When doing research for a screenplay based upon an actual event, using various sources, at what point do you have to give credit or get rights?
The underlying issue here is “public domain.” Any writer is free to use the cold hard facts of an actual event, be it a Pennsylvania mine fire or the rescue of Jessica Lynch. Setting aside issues of defamation and the ill-defined rights of publicity/privacy — complications that may or may not apply — you have quite a bit of freedom to tell whatever story you choose. That is, as long as you’re sticking to the facts themselves, and not someone’s interpretation of these facts. But the dividing line is not always crystal-clear.
As an example, the recent film SHATTERED GLASS, which tells the story of disgraced journalist Stephen Glass, is based on the Vanity Fair article of the same name written by Buzz Bissinger. The article is non-fiction. But Bissinger’s interpretation and structuring of the real-life events — his storytelling — was meaningful, and the forces behind making the movie decided to buy the rights to his article and have their movie be “based on the article by…” rather than just “based on actual events.” (See earlier columns for discussion on how murky the definition of “actual events” can be.)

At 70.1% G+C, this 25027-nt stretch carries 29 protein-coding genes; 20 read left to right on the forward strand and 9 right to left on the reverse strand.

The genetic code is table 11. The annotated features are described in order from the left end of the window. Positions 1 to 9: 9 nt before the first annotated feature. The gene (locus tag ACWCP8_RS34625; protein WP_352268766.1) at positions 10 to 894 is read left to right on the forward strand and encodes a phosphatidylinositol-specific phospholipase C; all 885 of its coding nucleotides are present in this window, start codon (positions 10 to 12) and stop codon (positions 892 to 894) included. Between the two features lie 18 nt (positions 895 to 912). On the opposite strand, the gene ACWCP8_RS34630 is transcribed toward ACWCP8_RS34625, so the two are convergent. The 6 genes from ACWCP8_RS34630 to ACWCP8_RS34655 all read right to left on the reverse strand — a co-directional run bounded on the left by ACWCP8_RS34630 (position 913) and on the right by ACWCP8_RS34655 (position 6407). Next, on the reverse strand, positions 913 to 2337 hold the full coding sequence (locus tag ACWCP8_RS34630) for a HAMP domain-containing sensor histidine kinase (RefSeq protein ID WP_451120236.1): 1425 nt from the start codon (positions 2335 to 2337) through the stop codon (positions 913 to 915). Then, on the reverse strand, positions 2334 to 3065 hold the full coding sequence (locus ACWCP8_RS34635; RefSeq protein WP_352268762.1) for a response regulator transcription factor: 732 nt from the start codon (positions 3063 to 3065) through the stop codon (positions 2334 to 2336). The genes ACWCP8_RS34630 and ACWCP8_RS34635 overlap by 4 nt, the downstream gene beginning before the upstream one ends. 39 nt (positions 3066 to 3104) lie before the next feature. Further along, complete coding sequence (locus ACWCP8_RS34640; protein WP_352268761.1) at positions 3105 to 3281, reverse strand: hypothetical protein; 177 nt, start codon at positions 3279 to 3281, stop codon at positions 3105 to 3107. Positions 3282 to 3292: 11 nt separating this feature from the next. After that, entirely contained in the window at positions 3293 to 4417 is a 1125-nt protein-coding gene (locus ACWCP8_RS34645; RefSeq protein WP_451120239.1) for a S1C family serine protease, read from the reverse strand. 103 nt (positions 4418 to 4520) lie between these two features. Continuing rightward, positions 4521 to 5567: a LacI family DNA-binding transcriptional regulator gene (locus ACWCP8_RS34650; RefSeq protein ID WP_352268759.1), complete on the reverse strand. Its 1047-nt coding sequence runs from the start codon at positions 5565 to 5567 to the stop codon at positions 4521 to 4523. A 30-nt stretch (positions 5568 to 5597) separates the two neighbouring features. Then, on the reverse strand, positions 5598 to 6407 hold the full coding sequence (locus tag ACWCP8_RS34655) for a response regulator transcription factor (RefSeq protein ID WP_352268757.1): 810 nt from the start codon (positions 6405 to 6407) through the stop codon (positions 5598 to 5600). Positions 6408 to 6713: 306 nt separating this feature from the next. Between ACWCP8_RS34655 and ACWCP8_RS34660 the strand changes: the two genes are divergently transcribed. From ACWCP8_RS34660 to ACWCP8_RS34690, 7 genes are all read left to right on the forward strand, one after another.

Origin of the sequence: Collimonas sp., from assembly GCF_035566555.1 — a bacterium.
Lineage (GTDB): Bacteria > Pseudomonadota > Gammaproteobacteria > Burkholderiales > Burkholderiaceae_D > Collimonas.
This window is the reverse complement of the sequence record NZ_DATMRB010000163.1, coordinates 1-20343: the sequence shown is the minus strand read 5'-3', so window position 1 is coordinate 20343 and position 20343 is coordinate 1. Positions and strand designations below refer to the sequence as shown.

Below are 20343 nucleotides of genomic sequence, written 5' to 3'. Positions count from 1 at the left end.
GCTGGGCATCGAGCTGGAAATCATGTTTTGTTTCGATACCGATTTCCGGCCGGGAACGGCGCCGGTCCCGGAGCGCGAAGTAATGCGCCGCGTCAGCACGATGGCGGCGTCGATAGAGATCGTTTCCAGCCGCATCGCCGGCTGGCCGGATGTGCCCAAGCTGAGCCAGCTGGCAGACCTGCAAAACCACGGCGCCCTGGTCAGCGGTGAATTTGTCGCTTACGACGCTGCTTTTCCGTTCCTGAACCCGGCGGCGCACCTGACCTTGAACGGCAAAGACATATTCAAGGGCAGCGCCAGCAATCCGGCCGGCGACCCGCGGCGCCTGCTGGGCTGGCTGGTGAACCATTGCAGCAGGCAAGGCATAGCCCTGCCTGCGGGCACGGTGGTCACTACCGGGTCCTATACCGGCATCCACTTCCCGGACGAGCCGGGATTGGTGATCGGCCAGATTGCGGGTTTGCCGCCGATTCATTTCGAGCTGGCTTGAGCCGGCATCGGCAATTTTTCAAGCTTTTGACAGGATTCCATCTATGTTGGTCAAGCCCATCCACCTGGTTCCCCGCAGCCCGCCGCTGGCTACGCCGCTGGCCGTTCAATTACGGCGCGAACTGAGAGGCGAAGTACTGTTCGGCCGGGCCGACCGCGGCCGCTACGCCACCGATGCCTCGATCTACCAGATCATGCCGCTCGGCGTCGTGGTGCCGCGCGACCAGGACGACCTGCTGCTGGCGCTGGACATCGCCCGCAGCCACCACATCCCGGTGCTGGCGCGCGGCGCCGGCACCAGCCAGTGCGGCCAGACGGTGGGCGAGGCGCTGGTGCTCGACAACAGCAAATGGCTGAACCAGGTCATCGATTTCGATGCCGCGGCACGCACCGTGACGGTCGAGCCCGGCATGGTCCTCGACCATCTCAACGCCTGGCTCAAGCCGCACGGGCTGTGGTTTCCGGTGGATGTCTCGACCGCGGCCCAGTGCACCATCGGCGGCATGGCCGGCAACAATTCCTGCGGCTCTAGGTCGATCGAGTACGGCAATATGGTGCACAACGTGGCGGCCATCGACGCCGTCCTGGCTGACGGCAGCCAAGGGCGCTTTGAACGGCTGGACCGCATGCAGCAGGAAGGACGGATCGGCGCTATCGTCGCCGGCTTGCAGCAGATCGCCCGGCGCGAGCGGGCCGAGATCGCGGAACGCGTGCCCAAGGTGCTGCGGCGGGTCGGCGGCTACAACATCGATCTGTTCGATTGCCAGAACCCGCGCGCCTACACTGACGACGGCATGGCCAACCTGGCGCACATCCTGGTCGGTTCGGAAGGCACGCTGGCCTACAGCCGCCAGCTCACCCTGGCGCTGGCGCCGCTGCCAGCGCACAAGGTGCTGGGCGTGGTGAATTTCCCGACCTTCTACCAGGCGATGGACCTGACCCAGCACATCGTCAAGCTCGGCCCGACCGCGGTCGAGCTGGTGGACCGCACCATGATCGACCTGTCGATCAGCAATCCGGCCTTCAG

Could you write another movie about Stephen Glass without owning the rights to that article? Absolutely. TV movies do it all the time. The details surrounding the Glass case are widely available, and as long as you’re not using another writer’s interpretation of the events, you’re pretty well protected.
That said, a producer may decide to get someone’s rights anyway. Many times, producers will want to “lock up” a key figure’s film rights just to scare off rivals. For instance, if Producer A owns Jessica Lynch’s “life rights” (an incredibly vague term that’s used all the time, unfortunately), that doesn’t preclude Producer B from making a movie with a Jessica Lynch character. But it makes life for Producer B much more difficult. While Producer A has much more latitude in his portrayal of Lynch, Producer B must stick to whatever facts are generally known. That makes telling a compelling story more challenging.